How do I install Windows10 on a tablet when I dont have access to Win

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  1. Posts : 4
    Windows 8.1
    Thread Starter

    spapakons said:
    Didn't know that detail, but again I insist! As far as I know a Windows 8 or 10 DVD-ROM can be used to install Windows in any system compatible, no matter if it has legacy BIOS or UEFI. There isn't a different version of it for UEFI! I am not sure if this applies to USB Flash drives as well. In worst case he must burn the ISO to DVD and then use an external USB DVD-RW drive to install Windows. But it is certainly possible to do so, regardless of the tablet having legacy BIOS or UEFI. Besides, downloading the ISO is free, the utility is free, so he has nothing to lose by creating a bootable USB and see if it works.
    Spapakons thanks for your help. Just a quick note though: I'm a she not he!!
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  2. Posts : 4
    Windows 8.1
    Thread Starter

    Thanks you guys! Though some of the things you guys talk about is a bit too techy for me, I'll try to work it out. I'm also getting help from the manufacturers of the tablet. By the way, it's a hybrid tablet with an i3 processor and 2GB of RAM/64GB of storage.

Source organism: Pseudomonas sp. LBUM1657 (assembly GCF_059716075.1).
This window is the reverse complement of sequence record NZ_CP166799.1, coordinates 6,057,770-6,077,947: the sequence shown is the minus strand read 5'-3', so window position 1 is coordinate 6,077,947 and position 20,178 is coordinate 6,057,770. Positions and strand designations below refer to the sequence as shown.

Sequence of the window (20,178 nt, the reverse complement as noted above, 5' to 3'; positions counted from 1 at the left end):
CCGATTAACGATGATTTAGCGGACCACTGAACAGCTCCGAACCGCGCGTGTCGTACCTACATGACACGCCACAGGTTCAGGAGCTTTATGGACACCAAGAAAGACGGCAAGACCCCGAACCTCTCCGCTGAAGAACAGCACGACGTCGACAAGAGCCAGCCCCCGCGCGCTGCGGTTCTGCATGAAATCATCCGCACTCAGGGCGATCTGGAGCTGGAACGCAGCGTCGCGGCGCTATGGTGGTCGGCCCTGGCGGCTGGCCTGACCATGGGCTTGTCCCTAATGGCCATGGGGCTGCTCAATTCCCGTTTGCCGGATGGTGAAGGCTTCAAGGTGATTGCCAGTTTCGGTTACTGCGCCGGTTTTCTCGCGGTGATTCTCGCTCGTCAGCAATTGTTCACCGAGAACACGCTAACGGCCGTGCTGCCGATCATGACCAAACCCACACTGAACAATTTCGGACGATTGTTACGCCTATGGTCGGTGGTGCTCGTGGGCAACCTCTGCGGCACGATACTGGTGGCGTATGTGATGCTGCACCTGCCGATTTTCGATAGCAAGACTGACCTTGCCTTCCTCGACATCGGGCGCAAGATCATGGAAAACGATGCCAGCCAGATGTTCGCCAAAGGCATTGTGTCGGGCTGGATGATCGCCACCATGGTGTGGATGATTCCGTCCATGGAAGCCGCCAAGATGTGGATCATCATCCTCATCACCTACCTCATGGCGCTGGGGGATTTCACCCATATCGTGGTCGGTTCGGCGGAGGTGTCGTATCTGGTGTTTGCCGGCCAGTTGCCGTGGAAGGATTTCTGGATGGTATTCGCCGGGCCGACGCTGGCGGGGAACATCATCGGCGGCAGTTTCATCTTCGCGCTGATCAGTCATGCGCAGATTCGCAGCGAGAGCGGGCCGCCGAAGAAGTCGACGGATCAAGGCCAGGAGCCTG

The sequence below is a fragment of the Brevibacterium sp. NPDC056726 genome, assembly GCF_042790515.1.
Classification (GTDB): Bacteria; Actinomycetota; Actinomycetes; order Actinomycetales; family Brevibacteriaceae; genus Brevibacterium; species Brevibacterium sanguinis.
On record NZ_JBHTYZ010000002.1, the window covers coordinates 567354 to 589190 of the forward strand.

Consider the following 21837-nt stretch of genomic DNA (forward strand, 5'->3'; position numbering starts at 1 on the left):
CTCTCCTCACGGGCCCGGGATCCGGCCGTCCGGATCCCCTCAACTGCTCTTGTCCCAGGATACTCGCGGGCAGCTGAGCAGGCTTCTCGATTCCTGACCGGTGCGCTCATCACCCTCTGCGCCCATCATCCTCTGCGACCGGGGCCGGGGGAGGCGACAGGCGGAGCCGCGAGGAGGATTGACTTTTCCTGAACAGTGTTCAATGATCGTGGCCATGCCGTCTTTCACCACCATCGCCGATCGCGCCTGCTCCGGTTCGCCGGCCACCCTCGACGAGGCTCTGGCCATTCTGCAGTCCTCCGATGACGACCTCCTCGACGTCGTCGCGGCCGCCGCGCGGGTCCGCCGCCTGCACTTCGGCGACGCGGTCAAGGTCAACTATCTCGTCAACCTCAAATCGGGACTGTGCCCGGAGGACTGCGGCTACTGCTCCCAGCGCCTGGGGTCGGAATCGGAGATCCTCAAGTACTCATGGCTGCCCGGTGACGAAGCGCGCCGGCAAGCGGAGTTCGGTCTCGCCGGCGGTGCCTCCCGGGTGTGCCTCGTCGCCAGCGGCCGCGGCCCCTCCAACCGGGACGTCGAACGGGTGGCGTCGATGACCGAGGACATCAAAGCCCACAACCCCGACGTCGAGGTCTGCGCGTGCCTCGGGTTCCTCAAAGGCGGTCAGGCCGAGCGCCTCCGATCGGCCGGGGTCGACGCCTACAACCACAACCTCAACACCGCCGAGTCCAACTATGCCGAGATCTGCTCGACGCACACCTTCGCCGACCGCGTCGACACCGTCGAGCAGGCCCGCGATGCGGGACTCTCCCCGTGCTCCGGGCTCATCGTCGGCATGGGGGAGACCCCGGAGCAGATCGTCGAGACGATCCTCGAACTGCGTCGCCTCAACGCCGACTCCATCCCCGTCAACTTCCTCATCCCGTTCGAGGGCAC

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  3. spapakons's Avatar
    Posts : 2,891
    Windows 10 Pro 64-bit 202H (Nov 2020 build 19042.867)

    Sorry to confuse you. There are two ways a computer can identify the connected devices and use one to start (boot). One is the old BIOS (Basic Input Output System) and the other is the new UEFI (Universal Extensible Firmware Interface). Most bootable DVD-ROM and hard disks have no problem booting (starting) in old BIOS but they must specially configured to boot in new UEFI systems. The other poster suggested that your USB must be configured to boot for old BIOS while your tablet is UEFI and that's why it doesn't boot. I don't think this is the case because a Windows DVD-ROM is supposed to boot in either system. Besides most new computers and tablets have a hybrid of old BIOS and UEFI, so it shouldn't be a problem. They try to boot from UEFI compatible devices first and if none found they then try old BIOS mode. If your USB doesn't boot, 99% is not bootable, that's why I suggested to create it again. So you can download the Windows ISO from the link I gave you, and then use the USB/DVD utility to transfer the contents of the ISO to the USB. An ISO is a large file containing all the data of a DVD-ROM (is a disk image, as we call it). Copying the ISO file directly on the USB won't work, you need to use a utility to extract the image's contents on the USB.
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